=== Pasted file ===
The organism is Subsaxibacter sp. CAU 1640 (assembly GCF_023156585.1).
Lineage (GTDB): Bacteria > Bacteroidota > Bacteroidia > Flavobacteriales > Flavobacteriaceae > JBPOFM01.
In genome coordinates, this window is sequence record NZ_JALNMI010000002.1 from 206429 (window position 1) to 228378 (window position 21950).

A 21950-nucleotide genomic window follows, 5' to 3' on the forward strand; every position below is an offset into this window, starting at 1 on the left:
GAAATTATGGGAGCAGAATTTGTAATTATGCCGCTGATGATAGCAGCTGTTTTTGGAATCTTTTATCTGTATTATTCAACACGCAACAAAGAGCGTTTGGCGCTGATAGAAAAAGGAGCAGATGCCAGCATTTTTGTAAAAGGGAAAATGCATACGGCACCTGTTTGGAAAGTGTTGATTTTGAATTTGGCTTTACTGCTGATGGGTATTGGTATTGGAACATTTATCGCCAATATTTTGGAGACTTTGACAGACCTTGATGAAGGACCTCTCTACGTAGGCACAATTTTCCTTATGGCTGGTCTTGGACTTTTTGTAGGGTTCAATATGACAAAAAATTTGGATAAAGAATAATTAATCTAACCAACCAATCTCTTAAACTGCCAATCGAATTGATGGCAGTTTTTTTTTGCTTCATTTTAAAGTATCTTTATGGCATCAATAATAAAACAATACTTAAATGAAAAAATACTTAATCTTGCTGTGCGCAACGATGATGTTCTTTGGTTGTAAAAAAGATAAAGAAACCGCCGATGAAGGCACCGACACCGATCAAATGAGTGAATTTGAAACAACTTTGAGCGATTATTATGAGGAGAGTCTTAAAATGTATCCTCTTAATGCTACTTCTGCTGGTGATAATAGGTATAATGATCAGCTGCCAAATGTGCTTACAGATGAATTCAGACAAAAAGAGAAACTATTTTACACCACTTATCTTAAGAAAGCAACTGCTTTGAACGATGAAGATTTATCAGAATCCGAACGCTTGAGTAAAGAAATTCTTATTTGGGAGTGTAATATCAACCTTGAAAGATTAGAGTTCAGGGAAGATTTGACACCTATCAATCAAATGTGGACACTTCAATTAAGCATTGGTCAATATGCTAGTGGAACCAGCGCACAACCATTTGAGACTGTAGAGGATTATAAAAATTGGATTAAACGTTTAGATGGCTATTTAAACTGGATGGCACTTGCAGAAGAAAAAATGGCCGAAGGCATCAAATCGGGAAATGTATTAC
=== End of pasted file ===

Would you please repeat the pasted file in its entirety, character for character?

The organism is Subsaxibacter sp. CAU 1640 (assembly GCF_023156585.1).
Lineage (GTDB): Bacteria > Bacteroidota > Bacteroidia > Flavobacteriales > Flavobacteriaceae > JBPOFM01.
In genome coordinates, this window is sequence record NZ_JALNMI010000002.1 from 206429 (window position 1) to 228378 (window position 21950).

A 21950-nucleotide genomic window follows, 5' to 3' on the forward strand; every position below is an offset into this window, starting at 1 on the left:
GAAATTATGGGAGCAGAATTTGTAATTATGCCGCTGATGATAGCAGCTGTTTTTGGAATCTTTTATCTGTATTATTCAACACGCAACAAAGAGCGTTTGGCGCTGATAGAAAAAGGAGCAGATGCCAGCATTTTTGTAAAAGGGAAAATGCATACGGCACCTGTTTGGAAAGTGTTGATTTTGAATTTGGCTTTACTGCTGATGGGTATTGGTATTGGAACATTTATCGCCAATATTTTGGAGACTTTGACAGACCTTGATGAAGGACCTCTCTACGTAGGCACAATTTTCCTTATGGCTGGTCTTGGACTTTTTGTAGGGTTCAATATGACAAAAAATTTGGATAAAGAATAATTAATCTAACCAACCAATCTCTTAAACTGCCAATCGAATTGATGGCAGTTTTTTTTTGCTTCATTTTAAAGTATCTTTATGGCATCAATAATAAAACAATACTTAAATGAAAAAATACTTAATCTTGCTGTGCGCAACGATGATGTTCTTTGGTTGTAAAAAAGATAAAGAAACCGCCGATGAAGGCACCGACACCGATCAAATGAGTGAATTTGAAACAACTTTGAGCGATTATTATGAGGAGAGTCTTAAAATGTATCCTCTTAATGCTACTTCTGCTGGTGATAATAGGTATAATGATCAGCTGCCAAATGTGCTTACAGATGAATTCAGACAAAAAGAGAAACTATTTTACACCACTTATCTTAAGAAAGCAACTGCTTTGAACGATGAAGATTTATCAGAATCCGAACGCTTGAGTAAAGAAATTCTTATTTGGGAGTGTAATATCAACCTTGAAAGATTAGAGTTCAGGGAAGATTTGACACCTATCAATCAAATGTGGACACTTCAATTAAGCATTGGTCAATATGCTAGTGGAACCAGCGCACAACCATTTGAGACTGTAGAGGATTATAAAAATTGGATTAAACGTTTAGATGGCTATTTAAACTGGATGGCACTTGCAGAAGAAAAAATGGCCGAAGGCATCAAATCGGGAAATGTATTAC